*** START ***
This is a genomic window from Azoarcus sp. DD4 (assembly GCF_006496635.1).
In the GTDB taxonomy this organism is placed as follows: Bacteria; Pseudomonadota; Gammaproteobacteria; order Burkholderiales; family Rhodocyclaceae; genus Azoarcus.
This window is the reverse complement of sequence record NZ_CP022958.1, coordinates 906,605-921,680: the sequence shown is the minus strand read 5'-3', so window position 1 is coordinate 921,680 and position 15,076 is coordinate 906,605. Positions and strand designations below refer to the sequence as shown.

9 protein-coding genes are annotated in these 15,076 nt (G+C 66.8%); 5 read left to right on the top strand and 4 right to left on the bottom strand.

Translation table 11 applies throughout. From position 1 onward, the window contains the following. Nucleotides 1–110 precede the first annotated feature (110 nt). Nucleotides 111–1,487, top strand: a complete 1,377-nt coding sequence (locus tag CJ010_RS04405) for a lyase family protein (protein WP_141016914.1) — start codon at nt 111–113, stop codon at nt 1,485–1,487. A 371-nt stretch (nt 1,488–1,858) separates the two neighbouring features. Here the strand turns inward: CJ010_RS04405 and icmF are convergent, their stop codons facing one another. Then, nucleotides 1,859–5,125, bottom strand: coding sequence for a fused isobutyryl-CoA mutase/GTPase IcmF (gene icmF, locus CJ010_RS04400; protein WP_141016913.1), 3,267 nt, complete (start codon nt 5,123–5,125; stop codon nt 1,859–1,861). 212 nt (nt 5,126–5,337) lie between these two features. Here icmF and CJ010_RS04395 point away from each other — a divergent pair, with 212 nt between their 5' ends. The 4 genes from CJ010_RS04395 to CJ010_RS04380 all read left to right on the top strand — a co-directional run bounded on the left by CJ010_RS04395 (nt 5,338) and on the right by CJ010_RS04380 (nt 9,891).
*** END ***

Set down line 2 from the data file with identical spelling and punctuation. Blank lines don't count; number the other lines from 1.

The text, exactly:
In the GTDB taxonomy this organism is placed as follows: Bacteria; Pseudomonadota; Gammaproteobacteria; order Burkholderiales; family Rhodocyclaceae; genus Azoarcus.